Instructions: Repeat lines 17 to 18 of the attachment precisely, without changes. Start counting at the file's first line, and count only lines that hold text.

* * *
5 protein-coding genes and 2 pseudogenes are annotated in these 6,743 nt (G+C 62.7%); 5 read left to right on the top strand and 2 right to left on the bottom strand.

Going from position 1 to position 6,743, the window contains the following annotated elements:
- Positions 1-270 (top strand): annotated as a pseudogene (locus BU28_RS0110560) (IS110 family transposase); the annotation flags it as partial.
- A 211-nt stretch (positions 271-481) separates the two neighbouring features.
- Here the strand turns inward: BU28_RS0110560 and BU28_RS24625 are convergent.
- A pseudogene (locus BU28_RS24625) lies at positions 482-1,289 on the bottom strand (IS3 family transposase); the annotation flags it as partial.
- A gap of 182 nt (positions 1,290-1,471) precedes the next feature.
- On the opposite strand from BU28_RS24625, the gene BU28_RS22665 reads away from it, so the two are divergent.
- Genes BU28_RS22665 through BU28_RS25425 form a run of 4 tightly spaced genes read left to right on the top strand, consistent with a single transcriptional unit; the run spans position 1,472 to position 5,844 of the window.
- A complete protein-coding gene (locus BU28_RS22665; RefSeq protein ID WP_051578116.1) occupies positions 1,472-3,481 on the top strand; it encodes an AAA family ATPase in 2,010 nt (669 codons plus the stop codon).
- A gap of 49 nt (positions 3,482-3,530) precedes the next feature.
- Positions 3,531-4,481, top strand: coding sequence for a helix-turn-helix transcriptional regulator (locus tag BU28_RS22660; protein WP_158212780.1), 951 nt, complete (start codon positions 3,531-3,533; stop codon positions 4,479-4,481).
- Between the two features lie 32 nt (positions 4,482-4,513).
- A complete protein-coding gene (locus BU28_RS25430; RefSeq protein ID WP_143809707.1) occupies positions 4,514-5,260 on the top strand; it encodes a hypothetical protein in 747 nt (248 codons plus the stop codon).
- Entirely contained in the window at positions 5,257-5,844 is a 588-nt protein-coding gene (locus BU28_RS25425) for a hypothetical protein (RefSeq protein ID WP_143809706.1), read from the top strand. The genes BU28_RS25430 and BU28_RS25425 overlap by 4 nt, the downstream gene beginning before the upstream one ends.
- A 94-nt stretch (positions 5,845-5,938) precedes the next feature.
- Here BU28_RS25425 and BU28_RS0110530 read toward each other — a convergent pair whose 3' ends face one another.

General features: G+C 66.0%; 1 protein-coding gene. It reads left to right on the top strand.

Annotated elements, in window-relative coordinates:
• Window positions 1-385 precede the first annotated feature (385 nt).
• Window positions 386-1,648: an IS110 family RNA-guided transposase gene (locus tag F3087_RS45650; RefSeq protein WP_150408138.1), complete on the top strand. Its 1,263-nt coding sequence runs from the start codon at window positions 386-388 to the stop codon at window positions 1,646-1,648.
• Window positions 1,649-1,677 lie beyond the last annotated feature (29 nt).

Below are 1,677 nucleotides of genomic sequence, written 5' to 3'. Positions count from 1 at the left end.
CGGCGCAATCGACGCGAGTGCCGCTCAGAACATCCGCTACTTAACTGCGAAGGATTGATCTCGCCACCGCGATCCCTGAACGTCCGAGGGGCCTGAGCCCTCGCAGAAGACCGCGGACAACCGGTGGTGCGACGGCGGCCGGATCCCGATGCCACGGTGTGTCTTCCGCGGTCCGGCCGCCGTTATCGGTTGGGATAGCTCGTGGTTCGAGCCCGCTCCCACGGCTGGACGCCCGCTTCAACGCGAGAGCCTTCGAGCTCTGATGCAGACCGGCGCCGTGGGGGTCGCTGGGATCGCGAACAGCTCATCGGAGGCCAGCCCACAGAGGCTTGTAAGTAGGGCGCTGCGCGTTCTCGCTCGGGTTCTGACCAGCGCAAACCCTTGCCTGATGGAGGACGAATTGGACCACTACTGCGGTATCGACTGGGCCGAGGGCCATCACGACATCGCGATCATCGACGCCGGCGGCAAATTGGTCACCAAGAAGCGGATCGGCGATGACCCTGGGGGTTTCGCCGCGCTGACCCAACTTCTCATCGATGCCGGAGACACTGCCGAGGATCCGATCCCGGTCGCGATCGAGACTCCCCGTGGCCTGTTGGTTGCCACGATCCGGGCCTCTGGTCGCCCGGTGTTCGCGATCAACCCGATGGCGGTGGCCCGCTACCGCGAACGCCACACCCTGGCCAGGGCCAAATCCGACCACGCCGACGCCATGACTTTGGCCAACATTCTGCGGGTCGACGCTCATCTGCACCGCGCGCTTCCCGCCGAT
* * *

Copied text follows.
- Here BU28_RS25425 and BU28_RS0110530 read toward each other — a convergent pair whose 3' ends face one another.

General features: G+C 66.0%; 1 protein-coding gene. It reads left to right on the top strand.